Pattern matching with opaque signature types

I understand the recommended approach is to use signature files and hide the actual data types. Is this correct?

The benefit here is that you can change your representation of the data, maybe for performance reasons, and all your consumers still work.

First, won’t that make it not possible to do pattern matching? In F# they have a concept of “ActivePatterns” to solve for this. It is also useful to define additional ways to deconstruct the data.

Second this makes it super cumbersome to get at fields in records. Everything must be done through additional functions you define. Every record field might need an additional function to extract it.

Are people really using ReScript this way - defining signature files for every module AND hiding the representation of their data? Am I wrong about the pattern matching impact?

You are correct about the benefits to hiding internal structures, and also correct about the drawbacks. It’s not a one-size-fits-all recommendation.

You want to hide the implementation if its details wouldn’t be useful to your consumers or if you need special control over it. One example is the built-in Map structure. Internally, it uses AVL trees defined as nested record types. Being able to access these records directly wouldn’t do the user any good, since the data is meant to be used with functions (e.g. Map.get). Also, the AVL structure only works as long as the keys are sorted. The Map module’s functions guarantee that they are sorted correctly. If a consumer could directly manipulate the structure themselves, then they could break it.

However, if you’re using data that users do need to directly access, then there’s not necessarily a benefit of hiding it. If you end up writing an accessor function for every record field, then it’s probably easier to just expose the fields directly.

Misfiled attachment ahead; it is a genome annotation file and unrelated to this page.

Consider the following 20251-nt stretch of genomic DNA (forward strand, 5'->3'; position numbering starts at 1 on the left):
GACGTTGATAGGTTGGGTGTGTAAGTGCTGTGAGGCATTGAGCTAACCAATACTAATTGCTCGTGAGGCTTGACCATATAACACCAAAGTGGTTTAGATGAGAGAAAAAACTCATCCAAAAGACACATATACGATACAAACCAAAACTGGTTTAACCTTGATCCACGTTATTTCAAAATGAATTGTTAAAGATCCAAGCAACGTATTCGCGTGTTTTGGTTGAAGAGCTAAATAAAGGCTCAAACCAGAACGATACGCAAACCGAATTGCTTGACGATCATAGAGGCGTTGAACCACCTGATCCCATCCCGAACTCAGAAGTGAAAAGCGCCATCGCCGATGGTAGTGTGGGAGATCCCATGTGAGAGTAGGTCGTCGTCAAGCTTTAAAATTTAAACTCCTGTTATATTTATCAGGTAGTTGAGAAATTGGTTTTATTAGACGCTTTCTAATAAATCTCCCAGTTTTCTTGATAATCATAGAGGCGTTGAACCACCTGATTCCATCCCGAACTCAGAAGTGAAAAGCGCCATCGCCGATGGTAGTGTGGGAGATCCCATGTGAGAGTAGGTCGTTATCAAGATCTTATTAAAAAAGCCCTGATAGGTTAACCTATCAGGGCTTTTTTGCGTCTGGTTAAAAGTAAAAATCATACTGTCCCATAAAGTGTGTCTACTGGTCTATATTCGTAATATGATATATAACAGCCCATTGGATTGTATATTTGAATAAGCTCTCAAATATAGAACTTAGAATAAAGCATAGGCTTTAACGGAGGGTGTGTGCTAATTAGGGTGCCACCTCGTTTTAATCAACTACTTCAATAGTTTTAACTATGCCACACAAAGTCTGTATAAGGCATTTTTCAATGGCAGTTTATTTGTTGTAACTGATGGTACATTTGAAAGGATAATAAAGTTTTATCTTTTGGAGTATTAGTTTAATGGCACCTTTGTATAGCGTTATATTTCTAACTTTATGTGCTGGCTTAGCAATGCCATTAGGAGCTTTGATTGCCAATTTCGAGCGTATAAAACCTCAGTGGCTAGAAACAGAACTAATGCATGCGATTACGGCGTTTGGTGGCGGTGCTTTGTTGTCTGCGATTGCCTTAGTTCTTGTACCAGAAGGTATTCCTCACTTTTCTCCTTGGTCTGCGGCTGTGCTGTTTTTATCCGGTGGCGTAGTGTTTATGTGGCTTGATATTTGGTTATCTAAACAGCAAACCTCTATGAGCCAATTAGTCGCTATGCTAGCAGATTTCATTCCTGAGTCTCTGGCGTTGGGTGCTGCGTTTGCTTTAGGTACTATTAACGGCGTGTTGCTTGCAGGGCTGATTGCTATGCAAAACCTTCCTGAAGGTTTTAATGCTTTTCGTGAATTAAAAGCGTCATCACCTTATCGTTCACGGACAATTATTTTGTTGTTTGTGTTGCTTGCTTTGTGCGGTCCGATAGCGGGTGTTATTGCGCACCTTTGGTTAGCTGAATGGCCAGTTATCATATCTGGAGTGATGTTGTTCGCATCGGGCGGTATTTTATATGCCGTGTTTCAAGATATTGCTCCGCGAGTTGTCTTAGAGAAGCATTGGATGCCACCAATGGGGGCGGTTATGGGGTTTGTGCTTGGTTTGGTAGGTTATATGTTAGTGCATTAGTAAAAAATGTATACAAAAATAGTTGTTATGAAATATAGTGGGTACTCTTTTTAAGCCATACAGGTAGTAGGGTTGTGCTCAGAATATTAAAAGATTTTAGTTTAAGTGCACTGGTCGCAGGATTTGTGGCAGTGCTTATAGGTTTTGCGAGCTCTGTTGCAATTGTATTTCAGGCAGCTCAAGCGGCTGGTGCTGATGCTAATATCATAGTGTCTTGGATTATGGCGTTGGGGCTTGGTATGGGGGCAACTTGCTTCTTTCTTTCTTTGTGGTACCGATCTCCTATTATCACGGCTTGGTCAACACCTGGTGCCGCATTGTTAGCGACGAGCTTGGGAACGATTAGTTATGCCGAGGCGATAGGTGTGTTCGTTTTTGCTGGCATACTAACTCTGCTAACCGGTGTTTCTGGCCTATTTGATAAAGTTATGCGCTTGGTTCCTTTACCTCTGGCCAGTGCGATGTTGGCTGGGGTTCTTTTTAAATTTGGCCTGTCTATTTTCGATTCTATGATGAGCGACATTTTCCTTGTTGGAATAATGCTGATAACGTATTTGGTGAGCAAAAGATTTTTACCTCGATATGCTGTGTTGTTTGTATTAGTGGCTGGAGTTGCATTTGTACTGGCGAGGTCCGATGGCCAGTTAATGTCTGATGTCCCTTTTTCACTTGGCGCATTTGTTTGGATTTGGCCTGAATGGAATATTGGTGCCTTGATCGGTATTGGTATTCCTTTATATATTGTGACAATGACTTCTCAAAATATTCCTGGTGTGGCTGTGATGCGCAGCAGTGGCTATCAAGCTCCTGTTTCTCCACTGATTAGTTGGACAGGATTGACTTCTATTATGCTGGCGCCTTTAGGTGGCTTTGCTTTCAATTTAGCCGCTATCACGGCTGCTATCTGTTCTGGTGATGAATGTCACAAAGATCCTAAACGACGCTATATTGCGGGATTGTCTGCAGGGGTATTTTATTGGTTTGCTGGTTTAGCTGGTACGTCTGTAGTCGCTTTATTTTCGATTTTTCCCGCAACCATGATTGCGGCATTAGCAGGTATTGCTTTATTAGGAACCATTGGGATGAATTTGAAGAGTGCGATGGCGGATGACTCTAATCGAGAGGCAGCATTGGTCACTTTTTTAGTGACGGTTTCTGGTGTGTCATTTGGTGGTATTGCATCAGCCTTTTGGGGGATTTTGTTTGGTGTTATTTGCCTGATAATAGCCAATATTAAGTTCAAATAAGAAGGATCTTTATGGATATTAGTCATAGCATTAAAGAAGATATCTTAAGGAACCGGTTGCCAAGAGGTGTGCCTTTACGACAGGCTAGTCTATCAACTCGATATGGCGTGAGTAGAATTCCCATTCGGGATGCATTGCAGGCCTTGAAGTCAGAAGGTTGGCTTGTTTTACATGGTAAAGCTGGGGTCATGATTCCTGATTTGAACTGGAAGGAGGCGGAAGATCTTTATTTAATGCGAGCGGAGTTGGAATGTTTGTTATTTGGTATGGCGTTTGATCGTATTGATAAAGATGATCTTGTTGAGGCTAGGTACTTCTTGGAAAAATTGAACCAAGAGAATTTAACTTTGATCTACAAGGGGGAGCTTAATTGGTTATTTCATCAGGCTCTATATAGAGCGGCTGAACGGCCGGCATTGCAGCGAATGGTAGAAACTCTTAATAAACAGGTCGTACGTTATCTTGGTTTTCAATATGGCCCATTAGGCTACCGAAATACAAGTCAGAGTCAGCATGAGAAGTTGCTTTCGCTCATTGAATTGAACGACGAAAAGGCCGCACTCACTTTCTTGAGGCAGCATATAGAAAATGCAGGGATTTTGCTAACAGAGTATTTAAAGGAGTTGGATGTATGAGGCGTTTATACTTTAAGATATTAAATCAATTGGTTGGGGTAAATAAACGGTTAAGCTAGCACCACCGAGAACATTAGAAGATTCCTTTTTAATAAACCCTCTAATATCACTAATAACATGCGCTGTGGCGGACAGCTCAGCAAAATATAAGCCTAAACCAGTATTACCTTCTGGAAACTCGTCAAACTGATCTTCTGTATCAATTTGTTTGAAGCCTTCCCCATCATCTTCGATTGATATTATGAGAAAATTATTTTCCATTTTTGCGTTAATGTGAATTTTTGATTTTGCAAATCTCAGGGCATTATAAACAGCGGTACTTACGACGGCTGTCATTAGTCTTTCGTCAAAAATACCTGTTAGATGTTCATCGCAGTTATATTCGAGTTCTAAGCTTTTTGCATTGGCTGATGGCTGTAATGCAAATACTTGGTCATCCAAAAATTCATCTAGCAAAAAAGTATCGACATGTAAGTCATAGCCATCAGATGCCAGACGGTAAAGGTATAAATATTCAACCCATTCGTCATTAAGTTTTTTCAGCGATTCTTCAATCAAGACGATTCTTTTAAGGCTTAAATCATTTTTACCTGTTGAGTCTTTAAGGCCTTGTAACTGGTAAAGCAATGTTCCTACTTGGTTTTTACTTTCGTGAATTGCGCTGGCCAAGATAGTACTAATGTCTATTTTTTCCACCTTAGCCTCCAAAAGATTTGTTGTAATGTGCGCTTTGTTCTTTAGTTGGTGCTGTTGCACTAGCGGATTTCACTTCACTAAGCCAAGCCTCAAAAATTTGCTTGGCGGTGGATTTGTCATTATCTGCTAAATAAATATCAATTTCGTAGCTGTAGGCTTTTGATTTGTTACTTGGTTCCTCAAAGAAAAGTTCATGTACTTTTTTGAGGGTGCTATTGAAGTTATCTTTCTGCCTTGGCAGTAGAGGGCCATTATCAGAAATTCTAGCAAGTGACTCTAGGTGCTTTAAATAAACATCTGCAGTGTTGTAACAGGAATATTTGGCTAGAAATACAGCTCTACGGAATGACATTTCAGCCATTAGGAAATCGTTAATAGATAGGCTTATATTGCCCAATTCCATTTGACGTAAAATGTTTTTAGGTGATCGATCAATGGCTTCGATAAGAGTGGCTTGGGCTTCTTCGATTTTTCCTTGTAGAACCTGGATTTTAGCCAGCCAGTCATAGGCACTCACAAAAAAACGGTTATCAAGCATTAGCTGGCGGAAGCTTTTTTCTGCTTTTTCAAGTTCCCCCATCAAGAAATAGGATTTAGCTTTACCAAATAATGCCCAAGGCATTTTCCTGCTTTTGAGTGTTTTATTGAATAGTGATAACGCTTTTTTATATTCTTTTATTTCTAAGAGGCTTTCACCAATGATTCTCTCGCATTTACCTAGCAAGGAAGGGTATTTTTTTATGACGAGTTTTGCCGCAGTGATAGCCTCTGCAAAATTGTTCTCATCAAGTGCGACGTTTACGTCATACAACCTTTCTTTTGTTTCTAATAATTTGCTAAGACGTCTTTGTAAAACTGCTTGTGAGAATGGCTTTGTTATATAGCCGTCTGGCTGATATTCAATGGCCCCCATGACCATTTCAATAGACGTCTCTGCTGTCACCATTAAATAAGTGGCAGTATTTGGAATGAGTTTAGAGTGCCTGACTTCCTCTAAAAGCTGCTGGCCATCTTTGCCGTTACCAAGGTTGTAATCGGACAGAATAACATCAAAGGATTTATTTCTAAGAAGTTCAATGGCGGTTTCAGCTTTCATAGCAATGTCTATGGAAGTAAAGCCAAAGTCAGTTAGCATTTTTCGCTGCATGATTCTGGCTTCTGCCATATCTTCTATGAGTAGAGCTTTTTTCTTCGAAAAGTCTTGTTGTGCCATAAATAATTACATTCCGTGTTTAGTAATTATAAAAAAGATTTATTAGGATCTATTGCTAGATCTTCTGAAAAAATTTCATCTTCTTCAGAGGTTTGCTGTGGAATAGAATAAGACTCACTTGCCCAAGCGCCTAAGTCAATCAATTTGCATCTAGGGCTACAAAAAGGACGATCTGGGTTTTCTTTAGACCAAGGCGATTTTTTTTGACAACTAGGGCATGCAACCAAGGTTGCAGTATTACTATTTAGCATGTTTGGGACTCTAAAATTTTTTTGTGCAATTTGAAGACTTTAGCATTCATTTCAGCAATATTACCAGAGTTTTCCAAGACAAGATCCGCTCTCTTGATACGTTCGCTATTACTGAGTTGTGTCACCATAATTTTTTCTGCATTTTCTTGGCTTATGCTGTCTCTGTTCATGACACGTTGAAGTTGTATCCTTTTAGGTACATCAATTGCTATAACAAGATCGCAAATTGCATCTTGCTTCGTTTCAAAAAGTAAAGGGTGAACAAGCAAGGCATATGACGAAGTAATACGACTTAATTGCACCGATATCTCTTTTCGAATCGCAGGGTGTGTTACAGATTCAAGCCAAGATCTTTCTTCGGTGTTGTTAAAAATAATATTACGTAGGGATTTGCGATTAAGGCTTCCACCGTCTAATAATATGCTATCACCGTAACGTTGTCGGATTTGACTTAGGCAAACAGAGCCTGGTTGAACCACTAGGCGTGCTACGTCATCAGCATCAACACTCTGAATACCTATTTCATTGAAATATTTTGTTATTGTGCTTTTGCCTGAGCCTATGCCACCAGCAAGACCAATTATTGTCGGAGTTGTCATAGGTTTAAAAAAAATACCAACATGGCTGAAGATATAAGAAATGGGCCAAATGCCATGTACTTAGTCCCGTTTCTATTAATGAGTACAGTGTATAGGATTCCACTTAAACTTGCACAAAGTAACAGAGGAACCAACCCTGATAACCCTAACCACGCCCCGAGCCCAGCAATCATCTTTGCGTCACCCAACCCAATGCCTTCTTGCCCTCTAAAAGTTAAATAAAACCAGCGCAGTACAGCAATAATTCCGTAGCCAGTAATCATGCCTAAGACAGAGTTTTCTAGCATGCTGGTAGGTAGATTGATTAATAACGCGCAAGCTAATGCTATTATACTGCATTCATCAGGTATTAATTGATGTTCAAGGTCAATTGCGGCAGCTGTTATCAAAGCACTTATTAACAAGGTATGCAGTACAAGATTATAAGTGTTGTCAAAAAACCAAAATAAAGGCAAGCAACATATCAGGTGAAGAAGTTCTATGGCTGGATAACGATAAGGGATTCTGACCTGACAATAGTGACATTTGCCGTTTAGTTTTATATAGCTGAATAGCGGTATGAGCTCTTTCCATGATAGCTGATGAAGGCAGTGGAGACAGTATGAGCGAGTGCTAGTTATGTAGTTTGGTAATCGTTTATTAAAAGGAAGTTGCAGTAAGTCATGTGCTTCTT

They are when they’re working with a module that benefits from it :slightly_smiling_face:. Not every project, or every module in every project, does it. But it’s an extremely useful tool for modules that need it.

One extra thing to note:

It is possible to have it both ways, to an extent. The private keyword will expose the implementation to pattern-matching but will not allow consumers to create the types:

module OddOrEven: {
  type t = private Odd(int) | Even(int)
  let make: int => t
} = {
  type t = Odd(int) | Even(int)
  let make = x =>
    if mod(x, 2) == 0 {
    } else {
// Pattern matching works:
let f = x =>
  switch x {
  | OddOrEven.Odd(x) => Js.log2(x, "is odd")
  | Even(x) => Js.log2(x, "is even")
// You can construct values with the module's functions:
let good = OddOrEven.make(2)
// You cannot construct values directly:
let bad: OddOrEven.t = Odd(2)
// ERROR: Cannot create values of the private type OddOrEven.t


John answered it perfectly, I just want to add one additional note to address this:

There’s even a convenient way to get the compiler to do it for you:

type person = {id: int, name: string}

This generates the functions id and name which get the corresponding fields from record objects.